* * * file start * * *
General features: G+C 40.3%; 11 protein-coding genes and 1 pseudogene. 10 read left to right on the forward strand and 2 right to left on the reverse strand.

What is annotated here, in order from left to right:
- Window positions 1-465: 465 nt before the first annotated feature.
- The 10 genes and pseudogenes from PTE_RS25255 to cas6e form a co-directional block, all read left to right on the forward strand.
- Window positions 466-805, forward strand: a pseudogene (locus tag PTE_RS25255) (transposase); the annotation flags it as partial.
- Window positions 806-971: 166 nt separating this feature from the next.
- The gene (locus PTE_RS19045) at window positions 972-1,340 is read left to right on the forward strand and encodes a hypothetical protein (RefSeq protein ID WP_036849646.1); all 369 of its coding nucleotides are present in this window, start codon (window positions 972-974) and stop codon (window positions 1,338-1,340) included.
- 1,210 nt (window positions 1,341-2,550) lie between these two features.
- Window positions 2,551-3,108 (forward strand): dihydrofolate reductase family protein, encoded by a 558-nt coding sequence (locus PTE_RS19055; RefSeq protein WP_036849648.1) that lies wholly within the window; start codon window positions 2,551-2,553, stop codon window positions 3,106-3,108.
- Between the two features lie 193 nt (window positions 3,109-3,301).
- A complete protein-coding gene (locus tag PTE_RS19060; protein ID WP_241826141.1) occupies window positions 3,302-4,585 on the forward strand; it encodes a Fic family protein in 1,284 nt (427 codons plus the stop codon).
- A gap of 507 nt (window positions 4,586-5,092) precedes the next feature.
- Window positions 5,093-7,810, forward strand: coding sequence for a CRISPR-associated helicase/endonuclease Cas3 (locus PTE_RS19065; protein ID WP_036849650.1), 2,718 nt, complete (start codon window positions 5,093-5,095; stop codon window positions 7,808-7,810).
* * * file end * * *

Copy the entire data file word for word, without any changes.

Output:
General features: G+C 40.3%; 11 protein-coding genes and 1 pseudogene. 10 read left to right on the forward strand and 2 right to left on the reverse strand.

What is annotated here, in order from left to right:
- Window positions 1-465: 465 nt before the first annotated feature.
- The 10 genes and pseudogenes from PTE_RS25255 to cas6e form a co-directional block, all read left to right on the forward strand.
- Window positions 466-805, forward strand: a pseudogene (locus tag PTE_RS25255) (transposase); the annotation flags it as partial.
- Window positions 806-971: 166 nt separating this feature from the next.
- The gene (locus PTE_RS19045) at window positions 972-1,340 is read left to right on the forward strand and encodes a hypothetical protein (RefSeq protein ID WP_036849646.1); all 369 of its coding nucleotides are present in this window, start codon (window positions 972-974) and stop codon (window positions 1,338-1,340) included.
- 1,210 nt (window positions 1,341-2,550) lie between these two features.
- Window positions 2,551-3,108 (forward strand): dihydrofolate reductase family protein, encoded by a 558-nt coding sequence (locus PTE_RS19055; RefSeq protein WP_036849648.1) that lies wholly within the window; start codon window positions 2,551-2,553, stop codon window positions 3,106-3,108.
- Between the two features lie 193 nt (window positions 3,109-3,301).
- A complete protein-coding gene (locus tag PTE_RS19060; protein ID WP_241826141.1) occupies window positions 3,302-4,585 on the forward strand; it encodes a Fic family protein in 1,284 nt (427 codons plus the stop codon).
- A gap of 507 nt (window positions 4,586-5,092) precedes the next feature.
- Window positions 5,093-7,810, forward strand: coding sequence for a CRISPR-associated helicase/endonuclease Cas3 (locus PTE_RS19065; protein ID WP_036849650.1), 2,718 nt, complete (start codon window positions 5,093-5,095; stop codon window positions 7,808-7,810).